Athenian hoplites cut off the Persian military’s path to Athens and fended them off in this battle. Most of the information for Marathon (and the second invasion, as well) comes from Herodotus, a Greek historian. Herodotus’ account describes a much smaller Athenian army (in addition to some forces from Plataea) taking on the large Persian military in an attempt to prevent them from capturing Athens.

 

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Terracotta Nolan, artist unknown, 480-470 BCE. Source: MET, New York

 

The Persian fleet still attempted to sail to the undefended city, but the Athenian military hurried back and intercepted them, forcing them to sail back to Persia.

 

It was also in this battle that the famous origin of the marathon race came about. Before the battle, one Athenian named Pheidippides was tasked with running to Sparta from Marathon to seek aid for the battle, which he did. Sparta could not make it in time due to a religious festival. Pheidippides had to run back to Marathon within only a few days, and after the battle, he was tasked with running another 42.195 km (the exact distance of the Marathon race) back to Athens to inform the city of the victory. Pheidippides successfully made it to Athens, announced that “we won”, and died.

 

The victory at Marathon ended the first invasion of Greece, which, in reality, was a campaign in the Aegean and the northern countries above Greece, with only one battle occurring on the mainland. Although this invasion has often been seen as a failure for the Persian Empire, they conquered many territories and re-subjugated Thrace before their loss at Marathon.

 

Xerxes’ Invasion of Greece

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Jar with inscriptions of Xerxes, artist unknown, 485-465 BCE. Source: MET, New York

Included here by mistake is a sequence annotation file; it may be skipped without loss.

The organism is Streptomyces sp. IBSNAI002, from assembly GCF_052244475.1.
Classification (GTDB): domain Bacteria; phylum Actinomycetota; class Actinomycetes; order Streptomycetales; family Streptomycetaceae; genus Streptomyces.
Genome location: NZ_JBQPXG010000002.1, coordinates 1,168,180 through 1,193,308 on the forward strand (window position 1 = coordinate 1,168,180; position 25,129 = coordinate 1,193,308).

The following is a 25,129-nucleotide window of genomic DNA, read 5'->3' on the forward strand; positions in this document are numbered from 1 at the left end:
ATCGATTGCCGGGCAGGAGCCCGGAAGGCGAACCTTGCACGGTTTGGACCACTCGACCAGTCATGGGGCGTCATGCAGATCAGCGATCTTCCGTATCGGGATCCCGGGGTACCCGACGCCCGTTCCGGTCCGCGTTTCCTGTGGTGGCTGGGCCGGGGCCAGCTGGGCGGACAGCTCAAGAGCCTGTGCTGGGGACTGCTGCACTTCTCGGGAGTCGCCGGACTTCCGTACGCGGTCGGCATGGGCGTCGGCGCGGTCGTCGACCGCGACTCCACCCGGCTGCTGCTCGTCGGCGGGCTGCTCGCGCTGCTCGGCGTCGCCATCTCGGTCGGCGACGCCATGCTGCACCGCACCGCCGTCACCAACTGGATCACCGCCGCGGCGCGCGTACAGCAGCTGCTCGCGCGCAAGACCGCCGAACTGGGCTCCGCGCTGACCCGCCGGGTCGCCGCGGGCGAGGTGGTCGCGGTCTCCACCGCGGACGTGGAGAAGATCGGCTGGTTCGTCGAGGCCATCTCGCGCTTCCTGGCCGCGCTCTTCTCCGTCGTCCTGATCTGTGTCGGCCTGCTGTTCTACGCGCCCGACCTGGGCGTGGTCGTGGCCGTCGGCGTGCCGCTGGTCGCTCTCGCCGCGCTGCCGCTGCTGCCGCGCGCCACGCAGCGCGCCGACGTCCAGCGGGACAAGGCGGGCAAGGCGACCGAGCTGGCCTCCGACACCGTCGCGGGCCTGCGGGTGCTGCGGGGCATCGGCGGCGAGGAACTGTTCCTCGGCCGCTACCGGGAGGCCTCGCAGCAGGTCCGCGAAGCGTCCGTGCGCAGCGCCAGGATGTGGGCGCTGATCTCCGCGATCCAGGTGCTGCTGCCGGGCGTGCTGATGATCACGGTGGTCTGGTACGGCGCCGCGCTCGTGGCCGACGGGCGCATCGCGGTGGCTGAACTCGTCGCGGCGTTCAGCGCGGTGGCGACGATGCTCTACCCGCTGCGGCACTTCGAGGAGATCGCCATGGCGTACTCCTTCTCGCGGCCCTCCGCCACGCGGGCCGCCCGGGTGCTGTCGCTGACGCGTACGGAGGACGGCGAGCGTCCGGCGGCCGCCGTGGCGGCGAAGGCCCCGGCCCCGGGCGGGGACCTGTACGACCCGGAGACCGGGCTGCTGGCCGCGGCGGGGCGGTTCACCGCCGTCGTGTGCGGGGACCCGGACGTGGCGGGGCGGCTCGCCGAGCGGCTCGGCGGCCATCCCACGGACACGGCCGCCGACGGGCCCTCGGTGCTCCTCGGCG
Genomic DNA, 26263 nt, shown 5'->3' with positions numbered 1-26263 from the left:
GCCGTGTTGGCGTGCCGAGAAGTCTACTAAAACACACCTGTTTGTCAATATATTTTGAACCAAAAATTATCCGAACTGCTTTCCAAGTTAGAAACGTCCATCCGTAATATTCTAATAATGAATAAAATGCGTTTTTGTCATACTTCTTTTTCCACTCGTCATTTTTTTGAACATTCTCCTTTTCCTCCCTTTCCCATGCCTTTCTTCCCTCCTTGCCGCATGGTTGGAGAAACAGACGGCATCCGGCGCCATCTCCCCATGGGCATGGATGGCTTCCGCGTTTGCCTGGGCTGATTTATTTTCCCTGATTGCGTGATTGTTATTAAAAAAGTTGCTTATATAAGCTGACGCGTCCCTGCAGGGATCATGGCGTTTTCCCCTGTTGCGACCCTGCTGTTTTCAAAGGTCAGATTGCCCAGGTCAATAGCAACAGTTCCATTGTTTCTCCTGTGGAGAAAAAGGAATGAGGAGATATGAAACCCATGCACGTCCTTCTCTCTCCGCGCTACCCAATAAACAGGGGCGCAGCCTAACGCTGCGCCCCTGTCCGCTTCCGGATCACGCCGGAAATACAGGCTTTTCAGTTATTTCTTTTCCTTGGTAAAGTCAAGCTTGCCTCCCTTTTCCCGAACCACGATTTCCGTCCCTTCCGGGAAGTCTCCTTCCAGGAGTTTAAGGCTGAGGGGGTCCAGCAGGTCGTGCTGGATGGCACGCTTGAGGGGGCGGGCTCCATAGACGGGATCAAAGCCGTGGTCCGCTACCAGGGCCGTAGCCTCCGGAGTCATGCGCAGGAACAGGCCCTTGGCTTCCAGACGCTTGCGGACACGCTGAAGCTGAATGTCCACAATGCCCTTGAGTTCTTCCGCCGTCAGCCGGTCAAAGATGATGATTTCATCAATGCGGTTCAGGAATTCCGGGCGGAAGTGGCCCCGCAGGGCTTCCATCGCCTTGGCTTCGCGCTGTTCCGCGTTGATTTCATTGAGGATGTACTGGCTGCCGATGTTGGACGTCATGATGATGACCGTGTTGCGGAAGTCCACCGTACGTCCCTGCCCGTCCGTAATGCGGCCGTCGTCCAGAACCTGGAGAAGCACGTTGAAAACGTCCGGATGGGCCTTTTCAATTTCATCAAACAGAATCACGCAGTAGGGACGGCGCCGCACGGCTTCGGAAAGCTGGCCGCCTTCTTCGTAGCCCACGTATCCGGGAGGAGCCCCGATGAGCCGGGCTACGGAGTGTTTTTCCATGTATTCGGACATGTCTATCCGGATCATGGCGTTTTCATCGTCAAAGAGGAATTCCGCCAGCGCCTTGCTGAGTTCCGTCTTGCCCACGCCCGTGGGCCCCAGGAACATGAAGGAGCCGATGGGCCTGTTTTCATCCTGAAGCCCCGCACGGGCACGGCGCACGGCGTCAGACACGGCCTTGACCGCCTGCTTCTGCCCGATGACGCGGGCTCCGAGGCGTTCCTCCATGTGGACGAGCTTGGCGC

Ten years after the Battle of Marathon, Darius’ son, Xerxes I, began the second invasion of Greece in 480. According to Herodotus, he wished to finish his father’s campaign, but that is only one guess as to why Xerxes decided to resume the invasion. Once again, Herodotus is the main source for this invasion, and many aspects of it are even more exaggerated than Darius’ invasion.

 

Unlike the first invasion of Greece, where Athens was the only city-state that faced off against the Persian Empire, the second invasion brought more of the Greek city-states together. Although the Athenian role is still emphasized in Herodotus’ works, multiple cities formed an alliance to fight the Persian military. The invasion lasted only one year, but there were multiple notable battles that occurred in these twelve months.

 

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Leonidas at Thermopylae by Jacques-Louis David, 1814. Source: Louvre, Paris

 

After the Persian fleet crossed the Hellespont and landed on mainland Greece, they first encountered Greek forces at Thermopylae, a pass that was defended by Sparta and its allies until the Greek forces were defeated. After Thermopylae, the Persian army marched to Athens and ransacked the city, burning the Acropolis and destroying religious sanctuaries. This act was one of the most significant events in the 5th century for Athens, and it would greatly impact the relationship between the Persian Empire and the city-state.

 

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Bay of Salamis drawing by William Simpson. Source: British Museum, London

 

After the sack of Athens, the city-state met the Persian forces in a naval battle at Salamis, giving the Athenians a victory and contributing to their naval pride. The final major battle happened nearly a year later at Plataea with a large alliance of Greek forces from Sparta, Athens, Corinth, Megara, and other city-states. At this point, Xerxes had returned to Persia, leaving his general Mardonius in charge of the remaining campaign. After Mardonius’ loss at Plataea, the Greco-Persian Wars are seen as over by some. However, the conflict would continue in the Aegean and beyond for around three more decades, ending around 449 with the Peace of Callias (whose date is debated).

 

Ancient Representations

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Bust of Herodotus, artist unknown, 2nd CE. Source: MET, New York